Shane Watson’s intentions were clear from the first over, dispatching Graeme Swann to all corners of the WACA.
AS it transpired, the final over Graeme Swann bowled in Test cricket simply underscored his inkling that his time had come.
With Shane Watson swinging for quick runs in Perth, the larrikin who had for years traded in flight and deception as much as his off-spin had no answer.
Four. Six. Dot. Six. Dot. Six. An inglorious 22-run salvo to effectively end the career of one of England’s finest spinners.
A late bloomer in Test cricket, Graeme Swann soon cemented his position as England’s number one spinner after making an immediate impact on the world stage.
History will show that Swann’s 255 Test wickets came at a more than commendable average of 29.96. He took five wickets in an innings an impressive 17 times and 10 in a match three times.
What doesn’t jump off the page is that England won half the 60 Tests in which Swann played and, befitting his own self-perception, his record of 150 wickets at 22 in those 30 games regularly had him branded as a match-winner.
Yet as much as Swann was a constant topic and threat in his 18 Ashes appearances, Australia didn’t see his best.
Darren Lehmann and Nathan Lyon have praised Graeme Swann despite the England spinner retiring mid-tour.
His average was almost exactly 10 runs worse against the Aussies – despite their often lengthy list of left-handers – and his economy rate also by far his worst.
Worse, his average in Australia is 52.59, including just seven wickets at 80 in the current series.
Yet for all that, he deserves his spot in the pantheon of great English tweakers.
He’s second only to left-armer Derek Underwood’s 297 victims as England’s most successful spinner. In fact, he’s sixth among all bowlers to have worn the Lions.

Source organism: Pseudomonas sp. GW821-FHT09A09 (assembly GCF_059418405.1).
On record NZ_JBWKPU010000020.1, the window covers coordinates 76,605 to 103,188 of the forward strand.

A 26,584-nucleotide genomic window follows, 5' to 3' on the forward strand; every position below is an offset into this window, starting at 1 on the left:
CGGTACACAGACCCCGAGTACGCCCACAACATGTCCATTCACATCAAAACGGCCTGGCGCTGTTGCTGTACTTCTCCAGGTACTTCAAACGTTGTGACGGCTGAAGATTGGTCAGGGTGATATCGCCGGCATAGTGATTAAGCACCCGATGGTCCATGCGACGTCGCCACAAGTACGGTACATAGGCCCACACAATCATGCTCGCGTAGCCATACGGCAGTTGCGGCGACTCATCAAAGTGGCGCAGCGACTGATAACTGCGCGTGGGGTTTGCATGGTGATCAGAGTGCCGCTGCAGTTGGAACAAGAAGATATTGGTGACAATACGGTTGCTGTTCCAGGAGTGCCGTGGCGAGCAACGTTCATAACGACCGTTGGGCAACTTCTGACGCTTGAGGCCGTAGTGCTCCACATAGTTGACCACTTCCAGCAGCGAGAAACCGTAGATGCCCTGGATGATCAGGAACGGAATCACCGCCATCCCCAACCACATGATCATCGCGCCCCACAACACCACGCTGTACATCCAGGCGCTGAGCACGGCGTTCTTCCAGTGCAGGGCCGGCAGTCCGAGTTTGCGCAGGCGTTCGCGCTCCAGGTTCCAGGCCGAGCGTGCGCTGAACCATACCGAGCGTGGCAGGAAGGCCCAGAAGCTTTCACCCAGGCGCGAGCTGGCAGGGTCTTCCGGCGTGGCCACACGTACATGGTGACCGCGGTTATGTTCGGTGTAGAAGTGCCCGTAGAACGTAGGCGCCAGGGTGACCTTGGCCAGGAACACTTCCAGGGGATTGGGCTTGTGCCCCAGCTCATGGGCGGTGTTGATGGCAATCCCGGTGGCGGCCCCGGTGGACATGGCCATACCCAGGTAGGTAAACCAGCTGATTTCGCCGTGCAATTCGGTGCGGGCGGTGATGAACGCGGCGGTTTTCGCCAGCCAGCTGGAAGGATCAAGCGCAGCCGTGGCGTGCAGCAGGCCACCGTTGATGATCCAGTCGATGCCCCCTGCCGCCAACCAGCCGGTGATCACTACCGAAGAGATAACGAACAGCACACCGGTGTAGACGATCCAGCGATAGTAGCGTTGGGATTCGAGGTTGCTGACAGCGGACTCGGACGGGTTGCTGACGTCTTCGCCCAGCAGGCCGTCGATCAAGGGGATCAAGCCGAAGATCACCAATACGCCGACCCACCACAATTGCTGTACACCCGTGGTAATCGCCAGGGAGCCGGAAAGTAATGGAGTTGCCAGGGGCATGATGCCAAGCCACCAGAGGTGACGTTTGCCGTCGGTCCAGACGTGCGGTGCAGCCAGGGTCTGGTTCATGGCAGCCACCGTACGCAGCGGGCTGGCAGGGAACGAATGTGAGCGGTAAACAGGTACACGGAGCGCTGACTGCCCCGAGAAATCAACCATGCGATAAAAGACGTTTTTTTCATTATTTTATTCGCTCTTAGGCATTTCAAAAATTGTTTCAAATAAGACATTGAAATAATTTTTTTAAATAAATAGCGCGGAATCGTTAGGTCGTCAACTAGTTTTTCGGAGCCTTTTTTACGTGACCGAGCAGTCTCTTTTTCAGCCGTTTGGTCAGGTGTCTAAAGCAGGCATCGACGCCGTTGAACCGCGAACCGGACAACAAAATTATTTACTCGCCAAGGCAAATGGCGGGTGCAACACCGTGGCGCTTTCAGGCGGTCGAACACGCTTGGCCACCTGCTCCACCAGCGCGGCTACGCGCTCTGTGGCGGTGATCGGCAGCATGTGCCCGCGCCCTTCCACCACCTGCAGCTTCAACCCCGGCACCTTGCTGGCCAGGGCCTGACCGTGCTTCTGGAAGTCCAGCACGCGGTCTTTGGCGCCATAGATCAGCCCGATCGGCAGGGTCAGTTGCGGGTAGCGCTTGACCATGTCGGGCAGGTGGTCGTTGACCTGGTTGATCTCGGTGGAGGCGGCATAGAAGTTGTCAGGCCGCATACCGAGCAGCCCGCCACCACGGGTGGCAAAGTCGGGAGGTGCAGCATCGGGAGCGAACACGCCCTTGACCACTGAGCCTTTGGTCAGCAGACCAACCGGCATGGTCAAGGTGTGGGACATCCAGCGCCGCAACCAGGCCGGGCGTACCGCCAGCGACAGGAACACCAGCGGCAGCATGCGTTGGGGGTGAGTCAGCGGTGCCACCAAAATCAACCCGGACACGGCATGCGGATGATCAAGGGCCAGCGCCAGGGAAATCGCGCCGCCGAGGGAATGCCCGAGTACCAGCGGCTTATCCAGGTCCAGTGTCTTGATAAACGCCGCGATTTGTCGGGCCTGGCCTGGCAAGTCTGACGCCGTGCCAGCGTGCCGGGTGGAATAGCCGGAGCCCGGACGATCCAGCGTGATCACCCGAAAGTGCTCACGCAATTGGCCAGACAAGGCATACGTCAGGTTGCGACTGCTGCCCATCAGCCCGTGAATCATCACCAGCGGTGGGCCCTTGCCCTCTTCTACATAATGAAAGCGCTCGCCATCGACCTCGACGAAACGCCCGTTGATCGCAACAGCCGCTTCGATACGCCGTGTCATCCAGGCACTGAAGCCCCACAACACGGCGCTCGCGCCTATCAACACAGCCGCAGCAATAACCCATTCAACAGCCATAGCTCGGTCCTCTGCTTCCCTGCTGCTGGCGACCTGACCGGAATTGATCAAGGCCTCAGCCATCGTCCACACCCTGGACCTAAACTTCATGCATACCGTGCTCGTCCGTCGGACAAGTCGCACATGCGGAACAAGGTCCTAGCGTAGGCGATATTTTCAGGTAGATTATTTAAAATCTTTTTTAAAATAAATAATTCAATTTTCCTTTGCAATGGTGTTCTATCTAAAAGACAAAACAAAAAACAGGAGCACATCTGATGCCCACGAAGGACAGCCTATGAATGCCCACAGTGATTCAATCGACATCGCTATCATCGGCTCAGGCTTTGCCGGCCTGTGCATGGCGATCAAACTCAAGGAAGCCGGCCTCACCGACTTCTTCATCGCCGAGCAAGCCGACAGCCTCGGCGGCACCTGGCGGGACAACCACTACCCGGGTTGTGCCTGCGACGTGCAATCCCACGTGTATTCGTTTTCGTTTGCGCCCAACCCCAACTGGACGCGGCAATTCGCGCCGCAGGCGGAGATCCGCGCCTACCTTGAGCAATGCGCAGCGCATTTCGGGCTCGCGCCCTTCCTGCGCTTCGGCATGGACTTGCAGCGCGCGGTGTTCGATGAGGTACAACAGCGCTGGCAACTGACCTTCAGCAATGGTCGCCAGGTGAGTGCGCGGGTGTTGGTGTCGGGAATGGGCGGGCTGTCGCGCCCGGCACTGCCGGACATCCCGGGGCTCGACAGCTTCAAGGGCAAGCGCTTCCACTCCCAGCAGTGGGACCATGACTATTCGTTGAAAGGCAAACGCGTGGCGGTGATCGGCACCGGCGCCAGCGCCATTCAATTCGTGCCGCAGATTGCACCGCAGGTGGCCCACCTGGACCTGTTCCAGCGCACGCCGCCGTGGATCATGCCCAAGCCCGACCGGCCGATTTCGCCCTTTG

And other than Shane Warne (708), Swann’s haul leaves him seven clear of Australia’s next most prolific spinner, Richie Benaud (248).
Graeme Swann has retired from cricket. He has had a fantastic career. He’s played 60 tests since his debut as a 20-year-old in 2000. Tim Abraham of Sky Sports speaks to Sarah Jones about the ramifications and Swann’s career.
Yet most veteran observers will say he wasn’t in the same class as Jim Laker – he of the 19-wicket match haul against Australia in 1956 – whose 193 wickets came at an average of 21.2.
But he of the proud collar said when he slid into retirement that he rated winning far above the numbers that invariably define cricketers’ careers.
And as his 34-year-old body – in particular the troublesome right elbow that kept him out of last summer’s tour of New Zealand – betrayed him, his motivations were never clearer than yesterday when he made his exit midway through a losing Ashes cause.
“I wasn’t willing to hang on and just get by being a bit-part player. I want to be a guy who wins matches for England and I don’t feel I was doing that … any more,” he said.
“As a result, it’s time to go.”